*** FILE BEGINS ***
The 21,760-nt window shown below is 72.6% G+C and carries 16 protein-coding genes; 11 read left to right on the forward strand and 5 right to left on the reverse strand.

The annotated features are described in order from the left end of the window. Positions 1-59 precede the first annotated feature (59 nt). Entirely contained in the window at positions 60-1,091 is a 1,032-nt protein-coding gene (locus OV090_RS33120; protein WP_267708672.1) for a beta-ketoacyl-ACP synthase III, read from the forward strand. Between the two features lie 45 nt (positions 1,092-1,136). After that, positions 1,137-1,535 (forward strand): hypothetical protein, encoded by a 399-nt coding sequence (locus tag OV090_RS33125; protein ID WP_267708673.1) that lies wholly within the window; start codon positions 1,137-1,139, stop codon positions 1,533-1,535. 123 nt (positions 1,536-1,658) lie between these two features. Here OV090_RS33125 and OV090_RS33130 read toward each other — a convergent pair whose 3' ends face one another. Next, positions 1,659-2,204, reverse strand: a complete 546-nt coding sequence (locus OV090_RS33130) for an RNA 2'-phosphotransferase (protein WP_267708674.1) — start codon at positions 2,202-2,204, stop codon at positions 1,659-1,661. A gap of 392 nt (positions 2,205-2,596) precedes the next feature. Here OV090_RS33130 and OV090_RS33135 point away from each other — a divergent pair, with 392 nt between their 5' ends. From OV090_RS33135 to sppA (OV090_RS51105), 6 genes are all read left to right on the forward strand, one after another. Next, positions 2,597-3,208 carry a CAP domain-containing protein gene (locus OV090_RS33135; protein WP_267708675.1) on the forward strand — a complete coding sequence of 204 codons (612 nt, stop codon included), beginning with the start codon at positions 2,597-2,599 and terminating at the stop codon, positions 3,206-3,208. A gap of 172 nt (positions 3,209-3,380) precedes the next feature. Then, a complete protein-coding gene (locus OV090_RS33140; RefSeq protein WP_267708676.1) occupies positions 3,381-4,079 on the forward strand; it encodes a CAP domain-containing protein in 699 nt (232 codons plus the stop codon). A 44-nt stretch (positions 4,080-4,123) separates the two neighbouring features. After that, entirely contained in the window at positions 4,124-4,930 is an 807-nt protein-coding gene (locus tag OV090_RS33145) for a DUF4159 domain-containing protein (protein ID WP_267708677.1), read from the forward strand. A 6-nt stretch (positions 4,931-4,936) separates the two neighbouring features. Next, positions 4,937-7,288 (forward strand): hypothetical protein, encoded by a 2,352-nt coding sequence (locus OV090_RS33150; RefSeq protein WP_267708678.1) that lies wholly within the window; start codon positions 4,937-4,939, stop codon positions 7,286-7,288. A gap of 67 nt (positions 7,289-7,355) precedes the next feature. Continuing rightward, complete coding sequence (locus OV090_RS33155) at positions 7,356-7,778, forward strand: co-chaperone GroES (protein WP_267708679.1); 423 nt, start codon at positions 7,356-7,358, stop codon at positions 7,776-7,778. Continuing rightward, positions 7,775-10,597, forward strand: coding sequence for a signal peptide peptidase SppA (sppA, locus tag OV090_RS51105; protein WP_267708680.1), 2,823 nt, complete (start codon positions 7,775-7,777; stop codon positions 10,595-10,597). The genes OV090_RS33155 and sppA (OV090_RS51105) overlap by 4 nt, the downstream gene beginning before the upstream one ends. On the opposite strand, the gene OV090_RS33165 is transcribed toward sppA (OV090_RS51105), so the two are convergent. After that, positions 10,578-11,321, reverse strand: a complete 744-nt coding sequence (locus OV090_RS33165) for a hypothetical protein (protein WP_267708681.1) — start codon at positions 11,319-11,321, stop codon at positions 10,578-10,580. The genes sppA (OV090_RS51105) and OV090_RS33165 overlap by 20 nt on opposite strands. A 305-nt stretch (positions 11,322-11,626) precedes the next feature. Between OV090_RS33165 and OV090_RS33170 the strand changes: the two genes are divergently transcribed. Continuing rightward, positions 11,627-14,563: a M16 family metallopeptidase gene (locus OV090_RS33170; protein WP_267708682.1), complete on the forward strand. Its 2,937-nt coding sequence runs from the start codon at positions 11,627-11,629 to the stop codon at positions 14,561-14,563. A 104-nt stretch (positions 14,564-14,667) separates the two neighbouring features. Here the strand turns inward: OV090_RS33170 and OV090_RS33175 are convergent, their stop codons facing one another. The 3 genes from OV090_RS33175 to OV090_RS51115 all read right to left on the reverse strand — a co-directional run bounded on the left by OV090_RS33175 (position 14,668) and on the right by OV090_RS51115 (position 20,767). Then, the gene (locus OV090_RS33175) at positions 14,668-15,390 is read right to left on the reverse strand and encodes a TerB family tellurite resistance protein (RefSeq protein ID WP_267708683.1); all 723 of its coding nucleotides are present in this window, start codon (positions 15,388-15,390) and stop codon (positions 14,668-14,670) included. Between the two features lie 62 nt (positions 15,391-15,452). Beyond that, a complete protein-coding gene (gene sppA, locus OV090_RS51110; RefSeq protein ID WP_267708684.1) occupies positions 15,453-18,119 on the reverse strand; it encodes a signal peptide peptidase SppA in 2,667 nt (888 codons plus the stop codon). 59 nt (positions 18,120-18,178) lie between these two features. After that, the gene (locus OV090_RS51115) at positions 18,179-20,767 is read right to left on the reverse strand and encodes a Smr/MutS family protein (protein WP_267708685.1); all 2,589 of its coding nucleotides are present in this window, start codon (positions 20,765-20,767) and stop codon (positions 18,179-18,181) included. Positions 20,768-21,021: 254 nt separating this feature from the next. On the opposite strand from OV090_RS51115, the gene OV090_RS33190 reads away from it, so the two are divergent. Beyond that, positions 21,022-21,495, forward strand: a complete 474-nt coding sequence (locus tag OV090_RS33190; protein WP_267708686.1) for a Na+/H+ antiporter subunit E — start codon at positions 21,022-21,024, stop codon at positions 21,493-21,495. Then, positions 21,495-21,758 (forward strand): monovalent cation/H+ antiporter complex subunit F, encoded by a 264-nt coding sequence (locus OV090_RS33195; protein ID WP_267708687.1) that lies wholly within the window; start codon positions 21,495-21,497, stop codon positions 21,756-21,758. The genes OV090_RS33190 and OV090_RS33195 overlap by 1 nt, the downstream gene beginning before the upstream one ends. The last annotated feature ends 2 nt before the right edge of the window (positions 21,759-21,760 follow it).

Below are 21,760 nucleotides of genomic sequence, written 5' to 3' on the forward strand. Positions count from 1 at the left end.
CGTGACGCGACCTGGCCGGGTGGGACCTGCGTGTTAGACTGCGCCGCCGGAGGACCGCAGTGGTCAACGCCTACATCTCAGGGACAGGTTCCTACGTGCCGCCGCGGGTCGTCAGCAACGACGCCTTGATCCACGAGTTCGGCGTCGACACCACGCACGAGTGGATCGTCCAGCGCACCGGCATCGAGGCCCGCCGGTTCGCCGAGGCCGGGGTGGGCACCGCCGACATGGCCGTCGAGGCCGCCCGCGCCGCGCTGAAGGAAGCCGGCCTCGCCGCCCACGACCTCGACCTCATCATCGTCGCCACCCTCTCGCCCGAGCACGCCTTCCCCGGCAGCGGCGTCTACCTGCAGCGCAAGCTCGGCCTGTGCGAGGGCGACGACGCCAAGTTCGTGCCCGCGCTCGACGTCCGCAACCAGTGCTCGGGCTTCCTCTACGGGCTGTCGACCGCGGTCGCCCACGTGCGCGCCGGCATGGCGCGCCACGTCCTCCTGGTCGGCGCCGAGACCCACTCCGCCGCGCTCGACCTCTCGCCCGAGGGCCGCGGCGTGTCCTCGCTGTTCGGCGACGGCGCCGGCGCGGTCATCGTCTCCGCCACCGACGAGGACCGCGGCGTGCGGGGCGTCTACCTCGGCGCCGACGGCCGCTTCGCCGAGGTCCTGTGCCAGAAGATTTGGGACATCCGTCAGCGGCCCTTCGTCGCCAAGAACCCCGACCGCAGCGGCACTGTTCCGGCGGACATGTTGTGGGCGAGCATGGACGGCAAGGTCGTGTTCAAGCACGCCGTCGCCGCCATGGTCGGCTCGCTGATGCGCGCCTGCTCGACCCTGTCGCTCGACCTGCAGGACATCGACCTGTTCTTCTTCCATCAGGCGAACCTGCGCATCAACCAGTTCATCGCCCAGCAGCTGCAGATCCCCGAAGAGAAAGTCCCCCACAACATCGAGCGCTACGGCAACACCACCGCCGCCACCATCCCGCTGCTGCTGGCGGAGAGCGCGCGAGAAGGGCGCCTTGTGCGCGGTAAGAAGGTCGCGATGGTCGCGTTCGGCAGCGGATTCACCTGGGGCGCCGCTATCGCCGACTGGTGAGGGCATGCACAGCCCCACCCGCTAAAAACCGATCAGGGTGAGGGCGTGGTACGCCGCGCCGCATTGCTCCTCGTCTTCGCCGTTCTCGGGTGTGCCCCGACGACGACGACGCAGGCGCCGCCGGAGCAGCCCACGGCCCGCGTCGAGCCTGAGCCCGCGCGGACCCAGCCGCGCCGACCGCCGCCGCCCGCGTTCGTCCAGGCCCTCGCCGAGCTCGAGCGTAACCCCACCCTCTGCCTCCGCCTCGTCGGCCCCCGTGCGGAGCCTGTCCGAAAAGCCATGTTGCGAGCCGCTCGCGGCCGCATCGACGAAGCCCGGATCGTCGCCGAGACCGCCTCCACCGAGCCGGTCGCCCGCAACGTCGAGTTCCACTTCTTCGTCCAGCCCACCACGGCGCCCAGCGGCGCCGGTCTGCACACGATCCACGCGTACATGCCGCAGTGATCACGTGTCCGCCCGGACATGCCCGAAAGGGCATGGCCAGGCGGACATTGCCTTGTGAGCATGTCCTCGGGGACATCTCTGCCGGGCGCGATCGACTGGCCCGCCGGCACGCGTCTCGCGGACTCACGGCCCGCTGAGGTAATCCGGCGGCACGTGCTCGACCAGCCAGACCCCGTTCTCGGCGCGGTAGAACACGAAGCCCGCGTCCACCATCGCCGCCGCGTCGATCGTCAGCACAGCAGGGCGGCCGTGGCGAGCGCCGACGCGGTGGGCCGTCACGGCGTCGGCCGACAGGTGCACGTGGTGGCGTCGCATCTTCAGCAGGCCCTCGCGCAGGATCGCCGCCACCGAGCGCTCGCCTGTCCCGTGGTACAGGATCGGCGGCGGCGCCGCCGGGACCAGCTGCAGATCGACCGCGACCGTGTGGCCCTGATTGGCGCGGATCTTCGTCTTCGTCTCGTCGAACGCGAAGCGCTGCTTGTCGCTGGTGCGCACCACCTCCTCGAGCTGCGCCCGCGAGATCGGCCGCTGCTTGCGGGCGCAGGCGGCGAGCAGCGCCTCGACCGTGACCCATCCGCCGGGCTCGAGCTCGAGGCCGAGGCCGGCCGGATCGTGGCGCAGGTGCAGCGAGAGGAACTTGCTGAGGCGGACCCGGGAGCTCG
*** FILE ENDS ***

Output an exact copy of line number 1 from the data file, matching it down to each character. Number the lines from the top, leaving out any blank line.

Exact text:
The 21,760-nt window shown below is 72.6% G+C and carries 16 protein-coding genes; 11 read left to right on the forward strand and 5 right to left on the reverse strand.